The Grenada Revolution Online

Bishop Letter to President Reagan
(11 August 1981)


[Letterhead - Grenada - Prime Minister]

August 11, 1981

Mr. President:

Once again it is my solemn duty to address you to express our continuing concern about the present state of relations between the Government of the United States of America and the People's Revolutionary Government of Grenada. I do so in yet another attempt to put into focus the matters which in our view militate against the improvement of relations between our two countries, in the hope that reason will prevail and that relations could be restored to an acceptable level.

The People's Revolutionary Government has always wanted, and still wants good relations with the Government of the United States of America. There are very compelling reasons for this. My Government is firmly and uncompromisingly committed to the pursuit of peace through principled relations and cooperation with all countries in the world and particularly with those countries who are out immediate neighbours. As you know, a considerable number of citizens of the United States of America resides in Grenada at the present time and an even greater number of them visits our country each year as tourists. Moreover, a significant number of our nationals also lives in your country. Further, contrary to certain notions currently in vogue, it must be very obvious that Grenada, a small country of 133 sq. mls. And 110,000 people does not, and cannot possibly, pose any threat to a country as big and highly developed as the United States of America.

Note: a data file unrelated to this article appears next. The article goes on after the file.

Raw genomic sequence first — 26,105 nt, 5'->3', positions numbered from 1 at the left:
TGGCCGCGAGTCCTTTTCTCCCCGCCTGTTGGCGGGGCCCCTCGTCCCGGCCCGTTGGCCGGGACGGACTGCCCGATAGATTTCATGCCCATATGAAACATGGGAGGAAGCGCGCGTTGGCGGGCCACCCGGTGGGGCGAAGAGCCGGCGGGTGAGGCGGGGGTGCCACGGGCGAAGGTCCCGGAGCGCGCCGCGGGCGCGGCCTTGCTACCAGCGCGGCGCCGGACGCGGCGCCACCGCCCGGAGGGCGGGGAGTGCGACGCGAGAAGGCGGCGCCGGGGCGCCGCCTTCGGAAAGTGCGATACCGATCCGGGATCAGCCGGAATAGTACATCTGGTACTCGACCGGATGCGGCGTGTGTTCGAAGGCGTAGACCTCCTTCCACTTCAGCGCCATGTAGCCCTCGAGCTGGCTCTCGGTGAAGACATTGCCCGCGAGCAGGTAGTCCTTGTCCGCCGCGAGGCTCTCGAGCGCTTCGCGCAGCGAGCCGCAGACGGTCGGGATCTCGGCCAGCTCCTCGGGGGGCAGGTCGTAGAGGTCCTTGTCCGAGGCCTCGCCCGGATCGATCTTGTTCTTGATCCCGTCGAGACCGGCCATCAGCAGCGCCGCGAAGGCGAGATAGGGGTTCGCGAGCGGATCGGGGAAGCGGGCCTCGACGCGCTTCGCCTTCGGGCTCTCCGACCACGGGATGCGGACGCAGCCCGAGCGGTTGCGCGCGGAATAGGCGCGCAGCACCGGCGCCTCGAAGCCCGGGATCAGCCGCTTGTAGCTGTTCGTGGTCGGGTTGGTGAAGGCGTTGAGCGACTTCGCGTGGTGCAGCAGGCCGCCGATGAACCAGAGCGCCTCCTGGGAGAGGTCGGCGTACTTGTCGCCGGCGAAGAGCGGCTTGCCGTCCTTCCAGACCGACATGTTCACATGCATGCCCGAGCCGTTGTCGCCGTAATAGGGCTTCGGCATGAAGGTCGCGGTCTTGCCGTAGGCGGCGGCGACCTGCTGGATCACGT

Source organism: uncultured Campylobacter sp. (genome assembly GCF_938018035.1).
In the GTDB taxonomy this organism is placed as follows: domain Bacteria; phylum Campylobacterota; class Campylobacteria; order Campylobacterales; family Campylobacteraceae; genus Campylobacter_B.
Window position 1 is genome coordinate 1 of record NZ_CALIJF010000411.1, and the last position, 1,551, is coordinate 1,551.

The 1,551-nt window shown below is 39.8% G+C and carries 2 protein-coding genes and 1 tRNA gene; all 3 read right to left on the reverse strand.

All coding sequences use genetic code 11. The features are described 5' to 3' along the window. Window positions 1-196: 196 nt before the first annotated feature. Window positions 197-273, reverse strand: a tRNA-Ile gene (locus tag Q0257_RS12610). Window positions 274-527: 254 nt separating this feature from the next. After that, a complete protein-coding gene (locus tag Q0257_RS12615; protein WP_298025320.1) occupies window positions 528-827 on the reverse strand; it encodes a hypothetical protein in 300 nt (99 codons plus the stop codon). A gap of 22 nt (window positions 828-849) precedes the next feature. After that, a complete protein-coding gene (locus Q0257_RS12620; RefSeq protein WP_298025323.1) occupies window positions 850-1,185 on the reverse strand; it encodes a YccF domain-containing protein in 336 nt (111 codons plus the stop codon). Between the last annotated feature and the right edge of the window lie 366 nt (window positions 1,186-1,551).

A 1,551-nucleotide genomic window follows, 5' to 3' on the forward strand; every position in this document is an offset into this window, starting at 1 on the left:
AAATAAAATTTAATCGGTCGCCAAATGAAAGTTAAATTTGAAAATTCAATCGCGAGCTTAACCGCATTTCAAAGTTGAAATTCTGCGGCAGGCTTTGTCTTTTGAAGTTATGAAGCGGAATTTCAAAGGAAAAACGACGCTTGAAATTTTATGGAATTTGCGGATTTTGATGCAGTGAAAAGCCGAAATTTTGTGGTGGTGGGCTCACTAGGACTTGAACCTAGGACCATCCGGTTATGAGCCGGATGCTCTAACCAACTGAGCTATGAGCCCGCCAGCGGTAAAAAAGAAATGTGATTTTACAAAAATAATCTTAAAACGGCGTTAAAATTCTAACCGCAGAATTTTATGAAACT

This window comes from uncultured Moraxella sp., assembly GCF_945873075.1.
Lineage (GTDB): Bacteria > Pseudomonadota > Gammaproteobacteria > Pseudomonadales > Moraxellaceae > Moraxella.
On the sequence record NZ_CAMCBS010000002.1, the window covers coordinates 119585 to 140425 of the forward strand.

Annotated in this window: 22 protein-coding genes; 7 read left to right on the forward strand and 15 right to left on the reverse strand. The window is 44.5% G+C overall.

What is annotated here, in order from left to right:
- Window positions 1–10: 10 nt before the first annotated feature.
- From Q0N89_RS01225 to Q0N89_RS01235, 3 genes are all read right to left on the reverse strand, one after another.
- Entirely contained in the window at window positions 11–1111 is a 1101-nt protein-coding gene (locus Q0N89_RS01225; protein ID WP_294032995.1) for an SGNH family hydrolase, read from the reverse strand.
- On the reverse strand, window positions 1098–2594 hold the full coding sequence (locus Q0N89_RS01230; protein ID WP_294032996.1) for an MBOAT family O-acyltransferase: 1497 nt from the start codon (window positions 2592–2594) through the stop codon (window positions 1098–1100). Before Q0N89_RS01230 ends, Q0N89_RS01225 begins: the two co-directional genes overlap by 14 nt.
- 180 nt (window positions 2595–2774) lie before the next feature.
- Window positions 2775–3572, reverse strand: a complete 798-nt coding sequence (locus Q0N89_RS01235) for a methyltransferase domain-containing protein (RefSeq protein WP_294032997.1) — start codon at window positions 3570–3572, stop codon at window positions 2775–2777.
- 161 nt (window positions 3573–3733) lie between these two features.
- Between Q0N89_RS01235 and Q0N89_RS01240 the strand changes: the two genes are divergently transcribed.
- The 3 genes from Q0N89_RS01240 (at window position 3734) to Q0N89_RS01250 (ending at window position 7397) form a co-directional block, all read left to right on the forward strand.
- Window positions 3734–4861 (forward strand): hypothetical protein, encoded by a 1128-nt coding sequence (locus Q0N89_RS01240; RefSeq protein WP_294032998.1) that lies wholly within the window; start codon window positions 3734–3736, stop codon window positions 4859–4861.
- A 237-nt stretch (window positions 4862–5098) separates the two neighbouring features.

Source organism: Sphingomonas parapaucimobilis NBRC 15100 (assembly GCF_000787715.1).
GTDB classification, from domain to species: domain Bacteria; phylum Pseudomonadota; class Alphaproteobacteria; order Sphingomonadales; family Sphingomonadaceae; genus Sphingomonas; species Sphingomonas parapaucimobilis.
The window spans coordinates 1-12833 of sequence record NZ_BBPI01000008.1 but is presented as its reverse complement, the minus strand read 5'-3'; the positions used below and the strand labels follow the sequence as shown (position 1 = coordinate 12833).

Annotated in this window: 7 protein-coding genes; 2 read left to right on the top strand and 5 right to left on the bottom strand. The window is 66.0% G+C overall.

Mr. President, my Government lays down no conditions precedent to the improvement of relations between our two countries. However, we have always insisted, and will continue to insist that relations between our Governments must be premised on the well-established principles of legal equality of states, mutual respect for sovereignty, territorial integrity, ideological pluralism, non-interference in each other's internal affairs and the right of every country to develop its own processes in its own way free from all forms of outside dictation or pressure.

Consistent with those principles, the People's Revolutionary Government of Grenada has done everything in its power to encourage the development of normal relations between our two Governments. When we learnt that you had been successful in the 1980 elections for the Presidency of your country we had hoped that, as an incoming president anxious to take a fresh look at the foreign policy of your country, you could be relied upon to take a dispassionate, critical and reasonable view of the issues which separate our Governments in our mutual quest for cordial relations.